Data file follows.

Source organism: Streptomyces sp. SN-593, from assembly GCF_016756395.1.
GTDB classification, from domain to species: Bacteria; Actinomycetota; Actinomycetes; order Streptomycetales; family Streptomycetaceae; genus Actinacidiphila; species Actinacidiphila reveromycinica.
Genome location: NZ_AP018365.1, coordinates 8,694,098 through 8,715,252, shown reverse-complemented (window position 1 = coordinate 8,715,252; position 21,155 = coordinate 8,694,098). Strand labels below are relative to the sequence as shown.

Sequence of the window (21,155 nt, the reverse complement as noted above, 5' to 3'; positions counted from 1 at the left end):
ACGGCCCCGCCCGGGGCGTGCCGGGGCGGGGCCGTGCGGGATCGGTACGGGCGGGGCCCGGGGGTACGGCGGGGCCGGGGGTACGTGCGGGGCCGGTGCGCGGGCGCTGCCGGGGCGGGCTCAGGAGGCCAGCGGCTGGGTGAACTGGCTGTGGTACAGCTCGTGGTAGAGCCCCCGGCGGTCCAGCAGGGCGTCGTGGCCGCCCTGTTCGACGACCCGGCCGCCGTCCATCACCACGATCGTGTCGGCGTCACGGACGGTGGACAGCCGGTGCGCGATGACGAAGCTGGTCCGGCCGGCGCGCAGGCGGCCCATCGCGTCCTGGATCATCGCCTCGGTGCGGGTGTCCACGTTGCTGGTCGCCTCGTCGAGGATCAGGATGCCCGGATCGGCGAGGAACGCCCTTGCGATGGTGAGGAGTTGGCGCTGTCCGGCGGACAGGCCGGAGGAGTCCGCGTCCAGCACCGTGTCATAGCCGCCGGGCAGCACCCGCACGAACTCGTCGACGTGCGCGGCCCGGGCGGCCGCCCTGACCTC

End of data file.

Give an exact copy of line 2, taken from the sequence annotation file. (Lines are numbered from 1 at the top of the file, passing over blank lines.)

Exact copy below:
GTDB classification, from domain to species: Bacteria; Actinomycetota; Actinomycetes; order Streptomycetales; family Streptomycetaceae; genus Actinacidiphila; species Actinacidiphila reveromycinica.